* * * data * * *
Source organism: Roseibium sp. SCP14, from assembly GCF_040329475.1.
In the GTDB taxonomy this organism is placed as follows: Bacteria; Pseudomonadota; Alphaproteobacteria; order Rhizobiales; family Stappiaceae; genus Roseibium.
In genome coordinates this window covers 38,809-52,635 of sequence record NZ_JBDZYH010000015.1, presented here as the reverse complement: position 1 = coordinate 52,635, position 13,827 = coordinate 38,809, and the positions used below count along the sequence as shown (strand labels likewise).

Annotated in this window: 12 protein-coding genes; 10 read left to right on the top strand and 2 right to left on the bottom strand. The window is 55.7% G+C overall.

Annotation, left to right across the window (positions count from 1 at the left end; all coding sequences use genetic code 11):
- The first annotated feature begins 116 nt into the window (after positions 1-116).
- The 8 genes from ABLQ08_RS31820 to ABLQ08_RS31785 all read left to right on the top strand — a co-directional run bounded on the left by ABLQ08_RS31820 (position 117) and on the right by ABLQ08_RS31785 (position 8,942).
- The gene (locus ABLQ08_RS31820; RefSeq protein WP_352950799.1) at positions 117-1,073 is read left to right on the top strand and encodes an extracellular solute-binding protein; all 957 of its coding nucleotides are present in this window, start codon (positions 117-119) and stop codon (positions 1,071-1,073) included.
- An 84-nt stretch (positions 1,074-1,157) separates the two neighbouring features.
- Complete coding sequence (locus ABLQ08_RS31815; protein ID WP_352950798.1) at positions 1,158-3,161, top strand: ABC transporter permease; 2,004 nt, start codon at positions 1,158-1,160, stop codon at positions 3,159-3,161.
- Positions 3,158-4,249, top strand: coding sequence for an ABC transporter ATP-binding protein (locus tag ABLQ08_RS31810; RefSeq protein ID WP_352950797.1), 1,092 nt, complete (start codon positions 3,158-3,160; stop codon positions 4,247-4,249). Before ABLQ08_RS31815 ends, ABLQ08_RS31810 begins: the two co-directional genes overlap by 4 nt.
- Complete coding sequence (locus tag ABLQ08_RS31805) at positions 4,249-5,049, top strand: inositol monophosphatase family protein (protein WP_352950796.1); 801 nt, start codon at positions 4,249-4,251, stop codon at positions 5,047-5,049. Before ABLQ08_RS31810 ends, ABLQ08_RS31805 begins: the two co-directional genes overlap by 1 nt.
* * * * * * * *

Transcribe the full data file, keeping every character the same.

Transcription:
Source organism: Roseibium sp. SCP14, from assembly GCF_040329475.1.
In the GTDB taxonomy this organism is placed as follows: Bacteria; Pseudomonadota; Alphaproteobacteria; order Rhizobiales; family Stappiaceae; genus Roseibium.
In genome coordinates this window covers 38,809-52,635 of sequence record NZ_JBDZYH010000015.1, presented here as the reverse complement: position 1 = coordinate 52,635, position 13,827 = coordinate 38,809, and the positions used below count along the sequence as shown (strand labels likewise).

Annotated in this window: 12 protein-coding genes; 10 read left to right on the top strand and 2 right to left on the bottom strand. The window is 55.7% G+C overall.

Annotation, left to right across the window (positions count from 1 at the left end; all coding sequences use genetic code 11):
- The first annotated feature begins 116 nt into the window (after positions 1-116).
- The 8 genes from ABLQ08_RS31820 to ABLQ08_RS31785 all read left to right on the top strand — a co-directional run bounded on the left by ABLQ08_RS31820 (position 117) and on the right by ABLQ08_RS31785 (position 8,942).
- The gene (locus ABLQ08_RS31820; RefSeq protein WP_352950799.1) at positions 117-1,073 is read left to right on the top strand and encodes an extracellular solute-binding protein; all 957 of its coding nucleotides are present in this window, start codon (positions 117-119) and stop codon (positions 1,071-1,073) included.
- An 84-nt stretch (positions 1,074-1,157) separates the two neighbouring features.
- Complete coding sequence (locus ABLQ08_RS31815; protein ID WP_352950798.1) at positions 1,158-3,161, top strand: ABC transporter permease; 2,004 nt, start codon at positions 1,158-1,160, stop codon at positions 3,159-3,161.
- Positions 3,158-4,249, top strand: coding sequence for an ABC transporter ATP-binding protein (locus tag ABLQ08_RS31810; RefSeq protein ID WP_352950797.1), 1,092 nt, complete (start codon positions 3,158-3,160; stop codon positions 4,247-4,249). Before ABLQ08_RS31815 ends, ABLQ08_RS31810 begins: the two co-directional genes overlap by 4 nt.
- Complete coding sequence (locus tag ABLQ08_RS31805) at positions 4,249-5,049, top strand: inositol monophosphatase family protein (protein WP_352950796.1); 801 nt, start codon at positions 4,249-4,251, stop codon at positions 5,047-5,049. Before ABLQ08_RS31810 ends, ABLQ08_RS31805 begins: the two co-directional genes overlap by 1 nt.